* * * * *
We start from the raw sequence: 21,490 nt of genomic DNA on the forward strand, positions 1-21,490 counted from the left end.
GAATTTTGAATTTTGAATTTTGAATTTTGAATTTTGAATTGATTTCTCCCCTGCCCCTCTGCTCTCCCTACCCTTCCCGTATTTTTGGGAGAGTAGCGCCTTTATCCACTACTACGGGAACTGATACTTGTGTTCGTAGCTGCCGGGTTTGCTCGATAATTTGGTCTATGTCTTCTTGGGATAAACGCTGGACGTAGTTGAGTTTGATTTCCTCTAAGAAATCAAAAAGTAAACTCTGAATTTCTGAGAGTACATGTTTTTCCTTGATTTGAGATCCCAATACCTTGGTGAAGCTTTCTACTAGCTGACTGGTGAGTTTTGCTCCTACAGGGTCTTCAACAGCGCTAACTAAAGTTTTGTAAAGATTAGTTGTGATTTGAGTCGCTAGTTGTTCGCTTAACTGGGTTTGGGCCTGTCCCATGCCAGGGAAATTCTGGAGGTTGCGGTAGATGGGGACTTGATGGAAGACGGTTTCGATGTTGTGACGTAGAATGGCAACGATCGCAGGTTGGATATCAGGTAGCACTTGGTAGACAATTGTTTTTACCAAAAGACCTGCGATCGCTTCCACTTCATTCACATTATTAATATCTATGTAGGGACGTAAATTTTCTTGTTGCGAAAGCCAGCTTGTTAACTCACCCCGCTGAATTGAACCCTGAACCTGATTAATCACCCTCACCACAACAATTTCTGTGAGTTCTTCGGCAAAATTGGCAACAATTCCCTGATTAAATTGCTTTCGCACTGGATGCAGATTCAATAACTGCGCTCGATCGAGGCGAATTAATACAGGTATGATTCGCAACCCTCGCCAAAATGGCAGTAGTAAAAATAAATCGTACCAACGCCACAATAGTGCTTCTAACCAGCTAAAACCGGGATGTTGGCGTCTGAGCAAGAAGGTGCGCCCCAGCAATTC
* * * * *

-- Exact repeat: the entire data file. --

We start from the raw sequence: 21,490 nt of genomic DNA on the forward strand, positions 1-21,490 counted from the left end.
GAATTTTGAATTTTGAATTTTGAATTTTGAATTTTGAATTGATTTCTCCCCTGCCCCTCTGCTCTCCCTACCCTTCCCGTATTTTTGGGAGAGTAGCGCCTTTATCCACTACTACGGGAACTGATACTTGTGTTCGTAGCTGCCGGGTTTGCTCGATAATTTGGTCTATGTCTTCTTGGGATAAACGCTGGACGTAGTTGAGTTTGATTTCCTCTAAGAAATCAAAAAGTAAACTCTGAATTTCTGAGAGTACATGTTTTTCCTTGATTTGAGATCCCAATACCTTGGTGAAGCTTTCTACTAGCTGACTGGTGAGTTTTGCTCCTACAGGGTCTTCAACAGCGCTAACTAAAGTTTTGTAAAGATTAGTTGTGATTTGAGTCGCTAGTTGTTCGCTTAACTGGGTTTGGGCCTGTCCCATGCCAGGGAAATTCTGGAGGTTGCGGTAGATGGGGACTTGATGGAAGACGGTTTCGATGTTGTGACGTAGAATGGCAACGATCGCAGGTTGGATATCAGGTAGCACTTGGTAGACAATTGTTTTTACCAAAAGACCTGCGATCGCTTCCACTTCATTCACATTATTAATATCTATGTAGGGACGTAAATTTTCTTGTTGCGAAAGCCAGCTTGTTAACTCACCCCGCTGAATTGAACCCTGAACCTGATTAATCACCCTCACCACAACAATTTCTGTGAGTTCTTCGGCAAAATTGGCAACAATTCCCTGATTAAATTGCTTTCGCACTGGATGCAGATTCAATAACTGCGCTCGATCGAGGCGAATTAATACAGGTATGATTCGCAACCCTCGCCAAAATGGCAGTAGTAAAAATAAATCGTACCAACGCCACAATAGTGCTTCTAACCAGCTAAAACCGGGATGTTGGCGTCTGAGCAAGAAGGTGCGCCCCAGCAATTC